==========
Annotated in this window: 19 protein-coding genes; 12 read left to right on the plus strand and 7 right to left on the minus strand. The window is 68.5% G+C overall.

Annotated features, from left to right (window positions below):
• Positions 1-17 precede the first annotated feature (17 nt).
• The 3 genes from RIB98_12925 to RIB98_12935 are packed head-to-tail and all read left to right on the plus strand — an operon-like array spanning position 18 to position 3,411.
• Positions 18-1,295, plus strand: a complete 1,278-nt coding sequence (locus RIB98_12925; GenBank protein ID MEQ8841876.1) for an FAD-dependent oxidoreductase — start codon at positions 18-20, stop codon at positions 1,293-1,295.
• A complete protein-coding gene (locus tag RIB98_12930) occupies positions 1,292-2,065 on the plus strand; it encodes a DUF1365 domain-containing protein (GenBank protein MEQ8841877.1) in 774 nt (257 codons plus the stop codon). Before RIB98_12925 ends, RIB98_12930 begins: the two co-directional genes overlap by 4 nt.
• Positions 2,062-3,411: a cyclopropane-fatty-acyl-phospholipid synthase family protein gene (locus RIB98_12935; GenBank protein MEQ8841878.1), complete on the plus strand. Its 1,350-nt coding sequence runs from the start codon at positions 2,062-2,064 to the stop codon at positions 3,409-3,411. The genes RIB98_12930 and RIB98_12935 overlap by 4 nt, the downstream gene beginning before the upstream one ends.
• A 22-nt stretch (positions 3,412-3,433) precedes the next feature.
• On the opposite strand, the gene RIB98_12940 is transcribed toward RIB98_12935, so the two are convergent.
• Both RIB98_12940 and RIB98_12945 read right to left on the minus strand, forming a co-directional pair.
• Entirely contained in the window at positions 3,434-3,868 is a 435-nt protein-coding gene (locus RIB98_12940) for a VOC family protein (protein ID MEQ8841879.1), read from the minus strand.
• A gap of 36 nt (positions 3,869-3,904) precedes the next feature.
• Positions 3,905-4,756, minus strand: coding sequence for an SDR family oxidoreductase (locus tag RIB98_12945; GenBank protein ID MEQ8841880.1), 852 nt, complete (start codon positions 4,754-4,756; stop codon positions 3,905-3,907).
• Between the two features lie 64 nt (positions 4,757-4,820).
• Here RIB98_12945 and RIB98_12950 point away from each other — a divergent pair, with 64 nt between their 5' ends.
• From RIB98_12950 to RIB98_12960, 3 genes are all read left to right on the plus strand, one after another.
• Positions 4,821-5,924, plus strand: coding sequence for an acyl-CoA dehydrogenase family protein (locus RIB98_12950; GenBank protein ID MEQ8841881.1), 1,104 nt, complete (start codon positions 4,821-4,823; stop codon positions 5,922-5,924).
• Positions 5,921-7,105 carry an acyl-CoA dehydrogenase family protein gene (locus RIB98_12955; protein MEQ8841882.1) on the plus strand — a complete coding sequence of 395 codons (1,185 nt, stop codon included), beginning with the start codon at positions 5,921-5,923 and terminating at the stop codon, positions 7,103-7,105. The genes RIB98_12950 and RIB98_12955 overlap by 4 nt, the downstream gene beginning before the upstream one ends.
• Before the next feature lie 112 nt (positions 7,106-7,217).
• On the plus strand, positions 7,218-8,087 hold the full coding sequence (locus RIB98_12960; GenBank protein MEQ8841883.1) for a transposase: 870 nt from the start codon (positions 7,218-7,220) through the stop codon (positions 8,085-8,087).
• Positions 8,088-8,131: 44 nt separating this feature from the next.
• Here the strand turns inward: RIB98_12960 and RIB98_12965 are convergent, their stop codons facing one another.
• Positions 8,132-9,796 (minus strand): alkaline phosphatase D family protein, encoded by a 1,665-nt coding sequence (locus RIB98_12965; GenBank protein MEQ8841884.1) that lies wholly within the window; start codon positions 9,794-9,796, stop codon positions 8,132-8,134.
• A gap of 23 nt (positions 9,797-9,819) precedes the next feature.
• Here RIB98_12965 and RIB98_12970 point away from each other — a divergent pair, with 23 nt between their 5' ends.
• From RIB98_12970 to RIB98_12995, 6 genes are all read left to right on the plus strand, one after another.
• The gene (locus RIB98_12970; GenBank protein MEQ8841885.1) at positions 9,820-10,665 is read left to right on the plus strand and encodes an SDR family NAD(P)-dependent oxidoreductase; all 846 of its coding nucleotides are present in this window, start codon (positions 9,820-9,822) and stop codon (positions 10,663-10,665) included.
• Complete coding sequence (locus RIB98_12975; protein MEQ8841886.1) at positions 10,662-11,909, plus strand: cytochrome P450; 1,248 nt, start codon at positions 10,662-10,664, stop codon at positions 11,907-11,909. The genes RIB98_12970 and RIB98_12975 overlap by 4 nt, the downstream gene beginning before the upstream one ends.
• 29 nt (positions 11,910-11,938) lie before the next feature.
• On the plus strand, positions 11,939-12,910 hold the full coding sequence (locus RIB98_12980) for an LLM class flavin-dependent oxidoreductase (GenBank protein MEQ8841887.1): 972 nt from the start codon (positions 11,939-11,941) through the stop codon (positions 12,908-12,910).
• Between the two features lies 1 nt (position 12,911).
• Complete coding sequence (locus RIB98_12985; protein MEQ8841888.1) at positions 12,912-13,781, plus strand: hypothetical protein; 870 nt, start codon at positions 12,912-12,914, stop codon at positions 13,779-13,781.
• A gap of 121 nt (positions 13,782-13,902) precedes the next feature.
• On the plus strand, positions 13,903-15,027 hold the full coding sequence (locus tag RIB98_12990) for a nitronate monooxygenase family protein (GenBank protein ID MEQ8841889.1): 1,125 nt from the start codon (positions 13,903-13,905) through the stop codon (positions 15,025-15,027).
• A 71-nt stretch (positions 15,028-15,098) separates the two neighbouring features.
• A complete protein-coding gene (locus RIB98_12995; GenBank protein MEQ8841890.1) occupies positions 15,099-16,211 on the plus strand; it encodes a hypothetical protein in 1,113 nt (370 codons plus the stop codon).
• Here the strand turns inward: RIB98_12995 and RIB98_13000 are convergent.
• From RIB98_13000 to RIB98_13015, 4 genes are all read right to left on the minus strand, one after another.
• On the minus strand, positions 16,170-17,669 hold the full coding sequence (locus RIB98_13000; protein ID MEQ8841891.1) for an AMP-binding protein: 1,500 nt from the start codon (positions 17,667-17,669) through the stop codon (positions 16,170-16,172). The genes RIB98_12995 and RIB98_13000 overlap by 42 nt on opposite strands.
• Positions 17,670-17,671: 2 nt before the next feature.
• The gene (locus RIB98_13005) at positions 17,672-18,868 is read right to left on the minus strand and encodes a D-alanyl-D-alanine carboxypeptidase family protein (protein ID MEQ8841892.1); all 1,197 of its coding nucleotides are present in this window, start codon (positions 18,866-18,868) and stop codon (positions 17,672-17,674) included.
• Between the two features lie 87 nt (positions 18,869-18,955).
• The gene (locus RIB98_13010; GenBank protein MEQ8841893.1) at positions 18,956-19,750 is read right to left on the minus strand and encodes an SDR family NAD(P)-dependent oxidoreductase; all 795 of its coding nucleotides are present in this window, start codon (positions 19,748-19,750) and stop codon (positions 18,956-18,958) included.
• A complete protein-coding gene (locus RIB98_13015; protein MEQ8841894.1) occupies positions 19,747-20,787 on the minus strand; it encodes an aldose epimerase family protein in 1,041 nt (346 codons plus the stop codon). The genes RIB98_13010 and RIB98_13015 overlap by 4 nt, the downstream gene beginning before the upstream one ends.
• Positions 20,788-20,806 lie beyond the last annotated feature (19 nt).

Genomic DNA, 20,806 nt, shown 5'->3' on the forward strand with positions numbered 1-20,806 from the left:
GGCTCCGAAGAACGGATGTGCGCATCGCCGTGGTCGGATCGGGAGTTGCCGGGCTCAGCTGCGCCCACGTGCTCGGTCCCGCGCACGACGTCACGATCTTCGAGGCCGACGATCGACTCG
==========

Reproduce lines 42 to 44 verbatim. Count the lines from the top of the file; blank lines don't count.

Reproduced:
• Between the two features lie 87 nt (positions 18,869-18,955).
• The gene (locus RIB98_13010; GenBank protein MEQ8841893.1) at positions 18,956-19,750 is read right to left on the minus strand and encodes an SDR family NAD(P)-dependent oxidoreductase; all 795 of its coding nucleotides are present in this window, start codon (positions 19,748-19,750) and stop codon (positions 18,956-18,958) included.
• A complete protein-coding gene (locus RIB98_13015; protein MEQ8841894.1) occupies positions 19,747-20,787 on the minus strand; it encodes an aldose epimerase family protein in 1,041 nt (346 codons plus the stop codon). The genes RIB98_13010 and RIB98_13015 overlap by 4 nt, the downstream gene beginning before the upstream one ends.